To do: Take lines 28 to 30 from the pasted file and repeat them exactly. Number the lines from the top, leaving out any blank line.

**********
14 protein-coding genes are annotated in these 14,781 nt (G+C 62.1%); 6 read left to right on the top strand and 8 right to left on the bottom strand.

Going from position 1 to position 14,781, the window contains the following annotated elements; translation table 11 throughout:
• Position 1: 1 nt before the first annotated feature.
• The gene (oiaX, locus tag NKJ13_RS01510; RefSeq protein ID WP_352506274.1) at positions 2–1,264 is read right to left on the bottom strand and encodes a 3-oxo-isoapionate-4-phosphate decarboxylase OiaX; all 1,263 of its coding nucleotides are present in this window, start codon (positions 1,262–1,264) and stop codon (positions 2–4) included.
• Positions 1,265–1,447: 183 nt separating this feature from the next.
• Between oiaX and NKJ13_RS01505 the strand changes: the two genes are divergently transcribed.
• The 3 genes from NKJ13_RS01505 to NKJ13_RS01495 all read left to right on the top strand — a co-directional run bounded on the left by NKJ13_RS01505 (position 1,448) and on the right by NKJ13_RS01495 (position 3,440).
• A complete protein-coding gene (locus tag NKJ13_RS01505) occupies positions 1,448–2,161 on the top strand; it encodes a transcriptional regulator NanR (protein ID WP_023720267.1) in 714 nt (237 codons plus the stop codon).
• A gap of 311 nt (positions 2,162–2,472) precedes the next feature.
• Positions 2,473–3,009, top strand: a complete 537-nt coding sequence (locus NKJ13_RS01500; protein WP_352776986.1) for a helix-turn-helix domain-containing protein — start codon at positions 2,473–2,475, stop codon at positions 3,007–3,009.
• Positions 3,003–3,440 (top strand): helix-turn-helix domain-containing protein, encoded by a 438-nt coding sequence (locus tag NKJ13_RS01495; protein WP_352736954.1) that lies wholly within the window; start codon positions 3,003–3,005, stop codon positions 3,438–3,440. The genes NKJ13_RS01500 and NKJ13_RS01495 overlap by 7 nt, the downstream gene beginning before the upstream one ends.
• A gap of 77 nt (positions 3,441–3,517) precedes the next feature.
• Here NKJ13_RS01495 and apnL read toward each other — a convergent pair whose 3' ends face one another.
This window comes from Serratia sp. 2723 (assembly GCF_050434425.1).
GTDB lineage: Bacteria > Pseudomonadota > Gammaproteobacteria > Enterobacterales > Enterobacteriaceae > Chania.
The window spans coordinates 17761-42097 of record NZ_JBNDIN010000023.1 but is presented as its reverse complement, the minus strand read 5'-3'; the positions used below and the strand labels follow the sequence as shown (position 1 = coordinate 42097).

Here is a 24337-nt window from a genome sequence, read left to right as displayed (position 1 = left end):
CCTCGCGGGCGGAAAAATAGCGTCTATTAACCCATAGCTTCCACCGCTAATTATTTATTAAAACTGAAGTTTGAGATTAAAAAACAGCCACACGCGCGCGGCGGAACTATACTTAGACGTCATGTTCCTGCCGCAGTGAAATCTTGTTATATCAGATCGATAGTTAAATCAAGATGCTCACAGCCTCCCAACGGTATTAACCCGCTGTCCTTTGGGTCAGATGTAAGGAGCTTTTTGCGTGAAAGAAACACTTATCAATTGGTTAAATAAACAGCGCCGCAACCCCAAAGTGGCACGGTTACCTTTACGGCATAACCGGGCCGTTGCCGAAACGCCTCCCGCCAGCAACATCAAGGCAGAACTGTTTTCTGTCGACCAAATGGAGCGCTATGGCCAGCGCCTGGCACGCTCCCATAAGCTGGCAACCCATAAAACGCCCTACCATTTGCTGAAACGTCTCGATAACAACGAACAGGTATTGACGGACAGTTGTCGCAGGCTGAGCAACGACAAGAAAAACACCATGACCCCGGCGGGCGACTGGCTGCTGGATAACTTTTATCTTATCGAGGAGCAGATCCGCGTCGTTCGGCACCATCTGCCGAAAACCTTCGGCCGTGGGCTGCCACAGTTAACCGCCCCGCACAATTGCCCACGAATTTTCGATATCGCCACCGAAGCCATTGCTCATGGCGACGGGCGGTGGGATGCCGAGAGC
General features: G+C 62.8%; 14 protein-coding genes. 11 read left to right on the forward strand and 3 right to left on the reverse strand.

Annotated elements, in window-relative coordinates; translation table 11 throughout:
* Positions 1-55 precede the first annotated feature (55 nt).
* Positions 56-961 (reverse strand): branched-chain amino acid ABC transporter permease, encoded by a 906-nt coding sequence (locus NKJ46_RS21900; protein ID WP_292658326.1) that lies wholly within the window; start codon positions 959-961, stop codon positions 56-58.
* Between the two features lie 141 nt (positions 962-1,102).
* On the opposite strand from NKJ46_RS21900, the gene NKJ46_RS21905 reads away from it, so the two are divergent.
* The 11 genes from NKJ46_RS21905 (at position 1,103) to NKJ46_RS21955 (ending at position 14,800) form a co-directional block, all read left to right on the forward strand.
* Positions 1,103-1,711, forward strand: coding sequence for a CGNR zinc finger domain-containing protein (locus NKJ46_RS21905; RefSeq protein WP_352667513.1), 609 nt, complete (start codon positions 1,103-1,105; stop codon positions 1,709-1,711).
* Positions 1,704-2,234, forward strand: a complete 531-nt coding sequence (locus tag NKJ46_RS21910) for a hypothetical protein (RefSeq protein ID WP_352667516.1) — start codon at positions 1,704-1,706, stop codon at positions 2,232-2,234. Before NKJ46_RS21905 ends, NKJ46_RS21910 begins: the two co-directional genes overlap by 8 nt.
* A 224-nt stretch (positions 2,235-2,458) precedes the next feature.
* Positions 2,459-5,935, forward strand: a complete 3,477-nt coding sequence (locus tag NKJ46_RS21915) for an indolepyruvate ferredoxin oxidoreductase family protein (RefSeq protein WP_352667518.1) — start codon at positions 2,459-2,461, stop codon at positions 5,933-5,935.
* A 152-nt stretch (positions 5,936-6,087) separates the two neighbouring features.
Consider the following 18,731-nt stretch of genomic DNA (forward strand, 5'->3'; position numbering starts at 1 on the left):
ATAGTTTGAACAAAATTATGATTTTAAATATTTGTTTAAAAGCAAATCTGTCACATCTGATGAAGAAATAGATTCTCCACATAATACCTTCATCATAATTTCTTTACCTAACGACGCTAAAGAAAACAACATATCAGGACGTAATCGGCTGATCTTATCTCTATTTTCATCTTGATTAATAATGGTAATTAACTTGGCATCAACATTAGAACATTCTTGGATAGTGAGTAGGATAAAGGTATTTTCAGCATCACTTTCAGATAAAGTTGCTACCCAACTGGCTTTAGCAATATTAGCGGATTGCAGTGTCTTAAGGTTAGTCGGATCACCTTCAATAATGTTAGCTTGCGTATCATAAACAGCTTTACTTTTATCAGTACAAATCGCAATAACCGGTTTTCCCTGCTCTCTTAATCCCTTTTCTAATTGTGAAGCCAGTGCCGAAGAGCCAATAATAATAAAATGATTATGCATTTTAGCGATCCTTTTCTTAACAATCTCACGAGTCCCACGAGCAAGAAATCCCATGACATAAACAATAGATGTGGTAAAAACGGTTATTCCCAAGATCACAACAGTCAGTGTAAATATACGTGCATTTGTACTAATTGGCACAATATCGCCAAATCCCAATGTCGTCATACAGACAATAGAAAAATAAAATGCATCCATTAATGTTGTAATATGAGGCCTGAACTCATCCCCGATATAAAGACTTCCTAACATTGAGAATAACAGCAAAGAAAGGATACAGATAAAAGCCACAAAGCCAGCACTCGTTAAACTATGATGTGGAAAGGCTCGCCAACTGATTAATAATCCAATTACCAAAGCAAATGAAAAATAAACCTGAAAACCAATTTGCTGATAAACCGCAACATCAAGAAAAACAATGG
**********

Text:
* A 224-nt stretch (positions 2,235-2,458) precedes the next feature.
* Positions 2,459-5,935, forward strand: a complete 3,477-nt coding sequence (locus tag NKJ46_RS21915) for an indolepyruvate ferredoxin oxidoreductase family protein (RefSeq protein WP_352667518.1) — start codon at positions 2,459-2,461, stop codon at positions 5,933-5,935.
* A 152-nt stretch (positions 5,936-6,087) separates the two neighbouring features.